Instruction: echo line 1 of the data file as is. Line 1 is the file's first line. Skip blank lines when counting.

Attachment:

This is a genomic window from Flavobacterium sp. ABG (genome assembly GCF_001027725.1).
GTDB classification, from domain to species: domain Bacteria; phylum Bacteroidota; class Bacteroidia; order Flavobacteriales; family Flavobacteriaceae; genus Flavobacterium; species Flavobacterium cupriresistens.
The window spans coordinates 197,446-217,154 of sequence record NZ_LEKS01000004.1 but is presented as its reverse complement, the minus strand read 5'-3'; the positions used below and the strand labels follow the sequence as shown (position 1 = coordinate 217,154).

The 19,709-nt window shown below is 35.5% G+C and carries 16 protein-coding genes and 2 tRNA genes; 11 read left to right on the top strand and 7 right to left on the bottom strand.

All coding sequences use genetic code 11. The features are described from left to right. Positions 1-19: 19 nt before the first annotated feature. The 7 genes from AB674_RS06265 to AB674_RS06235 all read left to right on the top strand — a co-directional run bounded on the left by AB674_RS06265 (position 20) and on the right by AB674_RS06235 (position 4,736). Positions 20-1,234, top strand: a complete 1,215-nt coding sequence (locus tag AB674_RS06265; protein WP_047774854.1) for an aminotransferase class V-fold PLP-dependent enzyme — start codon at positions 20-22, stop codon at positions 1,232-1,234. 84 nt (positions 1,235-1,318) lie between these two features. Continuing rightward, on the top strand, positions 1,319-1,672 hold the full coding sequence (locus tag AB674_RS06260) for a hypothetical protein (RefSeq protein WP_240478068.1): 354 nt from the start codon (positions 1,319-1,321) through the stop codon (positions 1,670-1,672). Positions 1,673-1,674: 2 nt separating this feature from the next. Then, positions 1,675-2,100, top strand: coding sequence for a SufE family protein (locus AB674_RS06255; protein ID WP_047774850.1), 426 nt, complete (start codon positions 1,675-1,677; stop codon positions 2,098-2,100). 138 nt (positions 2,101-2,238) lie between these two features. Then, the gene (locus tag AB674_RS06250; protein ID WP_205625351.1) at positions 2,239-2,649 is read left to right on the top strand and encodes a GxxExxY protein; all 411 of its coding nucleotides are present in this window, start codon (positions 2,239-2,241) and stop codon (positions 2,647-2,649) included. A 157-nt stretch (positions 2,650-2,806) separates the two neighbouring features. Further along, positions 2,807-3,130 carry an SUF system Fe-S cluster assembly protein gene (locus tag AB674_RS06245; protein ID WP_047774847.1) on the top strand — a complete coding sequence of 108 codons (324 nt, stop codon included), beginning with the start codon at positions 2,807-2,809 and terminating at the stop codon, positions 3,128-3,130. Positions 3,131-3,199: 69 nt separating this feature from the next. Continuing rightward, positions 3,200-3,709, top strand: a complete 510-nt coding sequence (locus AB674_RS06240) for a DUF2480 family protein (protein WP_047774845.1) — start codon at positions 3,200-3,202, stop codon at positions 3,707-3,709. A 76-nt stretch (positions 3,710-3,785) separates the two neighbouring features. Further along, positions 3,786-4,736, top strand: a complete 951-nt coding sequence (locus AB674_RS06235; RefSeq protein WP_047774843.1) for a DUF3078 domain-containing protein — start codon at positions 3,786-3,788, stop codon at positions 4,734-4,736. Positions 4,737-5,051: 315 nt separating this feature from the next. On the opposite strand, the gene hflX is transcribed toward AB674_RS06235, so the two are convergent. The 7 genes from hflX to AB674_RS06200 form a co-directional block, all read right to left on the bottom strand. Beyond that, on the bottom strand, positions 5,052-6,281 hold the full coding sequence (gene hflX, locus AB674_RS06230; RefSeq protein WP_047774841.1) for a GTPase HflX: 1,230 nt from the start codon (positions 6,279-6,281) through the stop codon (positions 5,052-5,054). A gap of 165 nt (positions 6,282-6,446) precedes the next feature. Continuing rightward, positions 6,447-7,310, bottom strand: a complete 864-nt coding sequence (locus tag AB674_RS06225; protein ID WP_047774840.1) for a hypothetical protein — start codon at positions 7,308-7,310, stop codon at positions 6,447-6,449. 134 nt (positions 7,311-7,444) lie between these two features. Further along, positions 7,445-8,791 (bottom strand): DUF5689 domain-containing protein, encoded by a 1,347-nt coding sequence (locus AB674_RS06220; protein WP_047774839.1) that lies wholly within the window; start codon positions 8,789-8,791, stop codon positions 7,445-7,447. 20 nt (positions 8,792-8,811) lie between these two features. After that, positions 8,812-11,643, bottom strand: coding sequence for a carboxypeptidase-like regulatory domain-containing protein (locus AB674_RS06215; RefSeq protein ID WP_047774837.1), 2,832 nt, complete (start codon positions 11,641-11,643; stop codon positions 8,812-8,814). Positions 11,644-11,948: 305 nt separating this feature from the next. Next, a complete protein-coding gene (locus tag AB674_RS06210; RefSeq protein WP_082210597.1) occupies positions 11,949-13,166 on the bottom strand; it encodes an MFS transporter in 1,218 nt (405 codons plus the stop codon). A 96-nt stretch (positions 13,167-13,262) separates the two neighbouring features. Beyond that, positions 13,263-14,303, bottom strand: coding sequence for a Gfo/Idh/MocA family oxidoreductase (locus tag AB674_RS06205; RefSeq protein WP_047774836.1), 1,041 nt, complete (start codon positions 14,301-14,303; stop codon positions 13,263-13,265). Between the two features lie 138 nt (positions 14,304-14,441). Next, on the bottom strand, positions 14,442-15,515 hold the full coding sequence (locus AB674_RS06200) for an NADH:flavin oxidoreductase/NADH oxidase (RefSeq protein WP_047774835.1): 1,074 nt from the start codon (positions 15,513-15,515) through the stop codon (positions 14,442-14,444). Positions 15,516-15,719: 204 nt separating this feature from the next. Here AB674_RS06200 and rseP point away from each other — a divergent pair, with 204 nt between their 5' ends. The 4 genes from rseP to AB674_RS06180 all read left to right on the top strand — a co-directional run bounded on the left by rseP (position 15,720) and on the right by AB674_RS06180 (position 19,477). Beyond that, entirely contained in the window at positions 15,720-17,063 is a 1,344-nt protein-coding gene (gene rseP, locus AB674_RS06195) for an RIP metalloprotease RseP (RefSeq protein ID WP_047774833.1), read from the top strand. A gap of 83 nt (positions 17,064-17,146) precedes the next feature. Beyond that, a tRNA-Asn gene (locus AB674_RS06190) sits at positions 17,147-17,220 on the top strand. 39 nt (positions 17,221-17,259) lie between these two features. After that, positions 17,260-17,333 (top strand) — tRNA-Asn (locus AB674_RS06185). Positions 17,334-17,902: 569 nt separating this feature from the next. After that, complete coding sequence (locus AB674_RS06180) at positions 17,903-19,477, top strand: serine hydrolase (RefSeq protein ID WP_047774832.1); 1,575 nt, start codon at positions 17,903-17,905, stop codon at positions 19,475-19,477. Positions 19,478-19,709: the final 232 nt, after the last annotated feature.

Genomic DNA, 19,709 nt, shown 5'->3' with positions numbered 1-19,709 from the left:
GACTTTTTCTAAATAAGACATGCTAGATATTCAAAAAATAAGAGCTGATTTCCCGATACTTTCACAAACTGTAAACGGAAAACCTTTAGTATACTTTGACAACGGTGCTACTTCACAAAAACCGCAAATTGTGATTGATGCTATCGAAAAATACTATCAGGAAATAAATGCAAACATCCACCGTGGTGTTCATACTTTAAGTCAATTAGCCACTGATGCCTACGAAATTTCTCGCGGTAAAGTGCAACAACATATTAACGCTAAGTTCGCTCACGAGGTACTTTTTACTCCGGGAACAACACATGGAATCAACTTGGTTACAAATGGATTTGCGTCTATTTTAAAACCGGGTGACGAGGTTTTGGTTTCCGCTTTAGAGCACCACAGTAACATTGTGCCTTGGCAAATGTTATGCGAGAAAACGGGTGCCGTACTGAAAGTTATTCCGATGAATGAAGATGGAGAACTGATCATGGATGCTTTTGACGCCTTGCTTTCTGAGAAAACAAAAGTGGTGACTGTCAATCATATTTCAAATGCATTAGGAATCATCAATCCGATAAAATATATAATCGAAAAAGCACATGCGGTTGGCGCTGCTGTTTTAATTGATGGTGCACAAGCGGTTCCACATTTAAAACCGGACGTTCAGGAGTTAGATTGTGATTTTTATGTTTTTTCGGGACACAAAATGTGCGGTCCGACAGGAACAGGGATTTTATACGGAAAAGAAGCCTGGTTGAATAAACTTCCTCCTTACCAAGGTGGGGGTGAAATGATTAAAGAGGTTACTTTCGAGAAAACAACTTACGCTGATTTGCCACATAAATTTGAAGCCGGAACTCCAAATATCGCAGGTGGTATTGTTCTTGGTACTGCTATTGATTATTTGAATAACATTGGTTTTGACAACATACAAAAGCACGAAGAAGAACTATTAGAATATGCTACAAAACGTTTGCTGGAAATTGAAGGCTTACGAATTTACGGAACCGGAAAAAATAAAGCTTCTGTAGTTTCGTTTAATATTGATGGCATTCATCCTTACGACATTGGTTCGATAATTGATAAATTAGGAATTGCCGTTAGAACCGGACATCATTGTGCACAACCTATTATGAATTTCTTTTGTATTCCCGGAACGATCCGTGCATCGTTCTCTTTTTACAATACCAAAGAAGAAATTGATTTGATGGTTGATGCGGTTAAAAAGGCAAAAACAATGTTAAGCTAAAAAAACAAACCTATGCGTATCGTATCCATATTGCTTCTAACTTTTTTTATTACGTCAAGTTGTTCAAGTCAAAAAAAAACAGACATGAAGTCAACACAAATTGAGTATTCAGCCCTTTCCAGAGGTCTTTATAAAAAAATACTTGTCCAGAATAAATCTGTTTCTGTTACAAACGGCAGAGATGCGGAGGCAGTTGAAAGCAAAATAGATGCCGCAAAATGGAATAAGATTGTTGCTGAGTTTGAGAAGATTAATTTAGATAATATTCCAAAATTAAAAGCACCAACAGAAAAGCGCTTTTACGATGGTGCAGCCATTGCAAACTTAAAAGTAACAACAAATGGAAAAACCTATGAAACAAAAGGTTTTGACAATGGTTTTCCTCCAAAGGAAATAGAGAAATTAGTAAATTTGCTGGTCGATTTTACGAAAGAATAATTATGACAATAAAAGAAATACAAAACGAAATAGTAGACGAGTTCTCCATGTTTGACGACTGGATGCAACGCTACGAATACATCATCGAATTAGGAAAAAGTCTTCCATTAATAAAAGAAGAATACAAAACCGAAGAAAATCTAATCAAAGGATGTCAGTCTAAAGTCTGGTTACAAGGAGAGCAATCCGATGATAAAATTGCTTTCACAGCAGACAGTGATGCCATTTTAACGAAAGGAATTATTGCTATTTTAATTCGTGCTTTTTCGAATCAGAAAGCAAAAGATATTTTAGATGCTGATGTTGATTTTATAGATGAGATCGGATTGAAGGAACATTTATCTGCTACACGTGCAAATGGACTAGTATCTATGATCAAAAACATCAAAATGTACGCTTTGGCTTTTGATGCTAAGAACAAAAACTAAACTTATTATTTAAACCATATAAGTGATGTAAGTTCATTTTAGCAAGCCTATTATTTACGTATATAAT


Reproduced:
This is a genomic window from Flavobacterium sp. ABG (genome assembly GCF_001027725.1).